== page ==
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Class, privilege, ideology

By Sarah Burnside - posted Friday, 18 June 2010

The debates over the Rudd Government’s proposed resources super-profits tax (“RSPT”) tend to confirm Waleed Aly’s recent lament that the Australian political conversation is “obsessed with teams and uninterested in ideas”.

The debate has been conducted in the manner now familiar to Australians: in sound-bites and confected outrage on both sides. More unusual, though, have been the references to social class: Liberal members and mining company executives have critiqued Kevin Rudd and Wayne Swan for employing “the divisive language of class warfare” and for playing “the politics of envy”.

The implicit presumption that Australia is a classless society builds on the old depictions of a workers’ paradise where Jack was as good as his master. The myth has been adapted for modern times. These days Australians are rhapsodised as mum-and-dad shareholders who have embraced the market and rejected class consciousness. The old divisions between workers and bosses, or the powerful and the powerless, are deemed obsolete. Labor itself has jettisoned its former commitment to socialist principles; the Hawke and Keating years saw the Party wholeheartedly embrace globalisation and privatisation.


There is, of course, some truth to the new narrative. It would be idle to pretend that social class is as determinative in 2010 as it was in 1930, and downright insulting to suggest that “aspirational” voters suffer from mere false consciousness. However, inequity persists - albeit quietly.

In his autobiography Hitch-22, polemicist Christopher Hitchens recites a joke which has an Oxford professor asking an American former graduate student what he’s working on these days:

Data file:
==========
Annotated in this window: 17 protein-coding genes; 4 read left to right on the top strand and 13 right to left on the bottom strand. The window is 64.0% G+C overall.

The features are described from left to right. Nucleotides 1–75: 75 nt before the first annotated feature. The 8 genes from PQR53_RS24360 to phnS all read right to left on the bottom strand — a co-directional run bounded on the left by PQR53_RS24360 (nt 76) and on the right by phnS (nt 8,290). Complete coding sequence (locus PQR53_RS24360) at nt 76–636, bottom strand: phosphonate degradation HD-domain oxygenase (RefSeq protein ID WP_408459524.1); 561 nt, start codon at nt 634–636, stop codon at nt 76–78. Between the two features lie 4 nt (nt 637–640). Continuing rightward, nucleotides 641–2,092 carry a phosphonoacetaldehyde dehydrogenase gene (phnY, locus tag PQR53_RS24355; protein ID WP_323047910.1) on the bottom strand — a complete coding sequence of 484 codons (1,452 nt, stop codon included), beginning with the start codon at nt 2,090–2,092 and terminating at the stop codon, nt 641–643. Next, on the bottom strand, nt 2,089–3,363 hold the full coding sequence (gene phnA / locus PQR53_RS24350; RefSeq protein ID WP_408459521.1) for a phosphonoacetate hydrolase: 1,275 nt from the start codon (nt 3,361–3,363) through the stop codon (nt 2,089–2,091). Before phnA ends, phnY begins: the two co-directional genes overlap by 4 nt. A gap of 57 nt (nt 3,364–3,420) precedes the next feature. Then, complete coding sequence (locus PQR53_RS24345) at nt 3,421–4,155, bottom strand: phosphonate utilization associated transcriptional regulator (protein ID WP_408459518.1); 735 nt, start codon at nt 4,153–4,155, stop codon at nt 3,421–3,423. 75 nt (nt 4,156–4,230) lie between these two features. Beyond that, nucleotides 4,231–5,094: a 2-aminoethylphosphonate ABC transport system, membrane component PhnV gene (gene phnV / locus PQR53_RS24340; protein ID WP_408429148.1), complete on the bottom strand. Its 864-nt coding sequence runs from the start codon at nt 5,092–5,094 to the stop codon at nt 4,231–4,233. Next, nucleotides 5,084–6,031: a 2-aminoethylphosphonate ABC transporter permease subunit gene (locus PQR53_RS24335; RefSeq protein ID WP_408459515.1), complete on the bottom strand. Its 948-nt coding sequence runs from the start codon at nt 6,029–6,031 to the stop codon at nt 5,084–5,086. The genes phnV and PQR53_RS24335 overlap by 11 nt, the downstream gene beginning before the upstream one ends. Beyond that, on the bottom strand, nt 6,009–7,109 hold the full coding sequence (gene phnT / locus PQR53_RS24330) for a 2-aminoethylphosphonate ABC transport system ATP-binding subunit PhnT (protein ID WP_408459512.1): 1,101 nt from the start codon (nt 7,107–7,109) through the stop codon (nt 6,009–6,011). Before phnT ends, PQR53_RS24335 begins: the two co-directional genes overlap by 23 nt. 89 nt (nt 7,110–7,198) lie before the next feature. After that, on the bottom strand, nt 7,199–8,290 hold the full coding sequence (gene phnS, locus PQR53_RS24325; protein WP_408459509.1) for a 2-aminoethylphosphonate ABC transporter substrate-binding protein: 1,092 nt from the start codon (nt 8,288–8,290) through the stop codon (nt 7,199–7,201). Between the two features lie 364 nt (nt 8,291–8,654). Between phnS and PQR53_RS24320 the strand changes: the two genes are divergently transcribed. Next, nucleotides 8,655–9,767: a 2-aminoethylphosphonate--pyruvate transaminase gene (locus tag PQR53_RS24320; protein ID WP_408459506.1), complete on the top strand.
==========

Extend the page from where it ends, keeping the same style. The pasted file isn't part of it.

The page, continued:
“My thesis is on the survival of the class system in the United States.”
“Oh really, that’s interesting: one didn’t think there was a class system in the United States.”
“Nobody does. That’s how it survives.”

The silence on class is not without its beneficiaries; it allows some sectors to conceal particular motives in their contributions to national debates. Relevantly, the class-shaped gap in political discourse permits mining company executives to cloak themselves in “the national interest” in critiquing the RSPT. Thus the West Australian’s report last week that:

Fortescue Metals boss Andrew Forrest says he will be defending the interests of every Australian in his meeting on the resources tax with Prime Minister Kevin Rudd in Perth.

Those who discern some self-interest on the part of the outspoken entrepreneurs, or who comment unfavourably on the extraordinary spectacle presented by the “billionaires’ protest” in Perth last week, are then dismissed for playing “envy politics”.


Spokesmen such as Clive Palmer and Andrew Forrest have employed some decidedly retro language, attacking the government as socialists or communists and accusing them of nationalising Australia’s resources. Commentators have joined the fray, describing pro-RSPT unionists as “class warriors”. A reds-under-the-bed campaign two decades after the fall of the Berlin wall is indeed a sight to see.

The Coalition, in response to the RSPT, is busily recycling the longstanding fears that Labor members are inherently incapable of running the economy. Formerly, such fears had a very specific class-based rationale: Labor’s identity as a party of uneducated workers. The emphasis has shifted somewhat - the ALP is now caricatured as an uncomfortable alliance of pointy-headed ideologues and ex-union officials. The message, however, remains the same: these people don’t have business acumen and cannot be trusted with money.

Tony Abbott’s language has been particularly dramatic: the Opposition Leader has described the RSPT as “an almost criminal attack on miners” and accused the Rudd government of “proposing to plunge a dagger into the heart of Australia’s prosperity”. The ALP is thereby depicted as having an irrational hatred of economic success, rather than simply possessing an ideological outlook with which the Coalition does not agree.

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About the Author

Sarah Burnside is a freelance writer with experience in law and policy. She tweets cautiously at @SarahEBurnside.

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